The day is sunny and is already 75˚, but there is no humidity and a slight breeze makes the air feel cooler. I’ll be happy to clean my deck later so I can get out there and enjoy the fresh air, the birds and the breeze.

We are all old here, Gracie, Maddie and I. Maddie, who is 17, mostly sleeps during the day alternating between my bed and the den chair. She has knotted fur on her stomach. I try to cut it, and she whacks me or pretends to bite me as a warning. Maddie, like most cats, roams at night. Sometimes she sits on the couch arm and purrs in my face. Last night she licked my arm a couple of times. I pat her then fall right to sleep. Maddie doesn’t always use the litter box, but she does use the puppy pads. Gracie, at nearly 12, has morning and afternoon naps. I take her into the backyard several times a day where she does her business and then sometimes just wanders the yard. Rabbits and squirrels still get her attention though she doesn’t chase them anymore.  I, at nearly 70, take a nap in the afternoon some days. On the days I have motivation and energy, I’ll clean or do laundry. I don’t go out much during the day, and that’s fine with me.

I know there is another mouse in the kitchen. I found fresh poop. So far there has been 1 dead mouse on the floor and two live ones in the trap. The two live ones are since the exterminator came. Either they are mouse zombies or the exterminator’s traps didn’t work. This morning I reset my trap with peanut butter. All I need now is one hungry mouse.

 

“To be overcome by the fragrance of flowers is a delectable form of defeat.”

June 1, 2017

The rain yesterday was torrential at times. We even had thunder and lightning. Not once did the sun make an appearance. It was too busy shining in Boston. Gracie and I left for the dump when the rain was misty, but by the time we got there, it was pouring. I figured I was there anyway and might as well get rid of the trash. My sweatshirt got soaked. I decided right then and there I deserved one more stop, the chocolate store, the best decision of the day.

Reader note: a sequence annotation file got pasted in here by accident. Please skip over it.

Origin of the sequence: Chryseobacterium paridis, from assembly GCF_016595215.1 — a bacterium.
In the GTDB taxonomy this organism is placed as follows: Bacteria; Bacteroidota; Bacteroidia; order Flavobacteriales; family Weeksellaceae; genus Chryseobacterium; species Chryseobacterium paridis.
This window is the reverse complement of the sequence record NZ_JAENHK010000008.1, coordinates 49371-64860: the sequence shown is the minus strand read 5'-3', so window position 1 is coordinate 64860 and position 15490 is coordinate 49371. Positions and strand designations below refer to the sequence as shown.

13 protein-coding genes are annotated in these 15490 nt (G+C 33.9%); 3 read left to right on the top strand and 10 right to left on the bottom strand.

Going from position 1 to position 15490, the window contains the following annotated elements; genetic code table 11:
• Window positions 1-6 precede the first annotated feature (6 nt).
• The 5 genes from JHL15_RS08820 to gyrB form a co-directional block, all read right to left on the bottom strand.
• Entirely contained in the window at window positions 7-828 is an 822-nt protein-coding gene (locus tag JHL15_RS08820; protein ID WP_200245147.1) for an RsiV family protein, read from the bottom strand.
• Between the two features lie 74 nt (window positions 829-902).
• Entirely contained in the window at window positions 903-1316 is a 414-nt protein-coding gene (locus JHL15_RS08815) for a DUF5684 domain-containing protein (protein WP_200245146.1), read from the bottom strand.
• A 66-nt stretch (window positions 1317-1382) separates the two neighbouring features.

My eye is clear, but I still have to take eye drops four times a day. My other eye will be done June 6th.

The early morning was lovely. The air had a crispness almost more fall than summer, and it had the best after the rain smell, both fresh and clean and smelling of flowers and mulch. I stood on the deck watching Gracie and taking in the morning. Finally, we both went inside: me to coffee and the papers and Gracie to her morning snack. It will be warm today, a welcome change in the weather. I’ve already opened a window.

I’ve got to empty the water in the outdoor furniture covers so they can dry and then be put away. My deck still looks like it’s winter. A lot needs to be done. Plant shelves need to be sanded then repainted. The clay pots need cleaning before they can be filled with flowers, the same with the deck boxes. Placing the candle hooks in the pine trees will take a bit of ingenuity as some of the branches were lopped off during the fall clean-up. Lights on a few backyard trees have to be replaced. They died over the winter. I’m hoping for lots of warmth today, enough to dry everything so I can be outside on the deck reading and enjoying the air. I’ve had enough of the house.

“The eyes of spring, so azure, Are peeping from the ground; They are the darling violets, That I in nosegays bound.”

May 18, 2017

My wish came true. Yesterday was sunny and hot, 75˚ hot. I’d complain, but Boston hit 90˚ so I’m content at 75˚. It will be the same today.

The morning has a languid feel to it. I do hear a single bird, but the rest are gone, probably perching in the shade. This room where I spend most of my time is a refuge from the heat as it is in the back of the house and stays dark and cool until the afternoon when the sun moves to the west and streams through these back windows.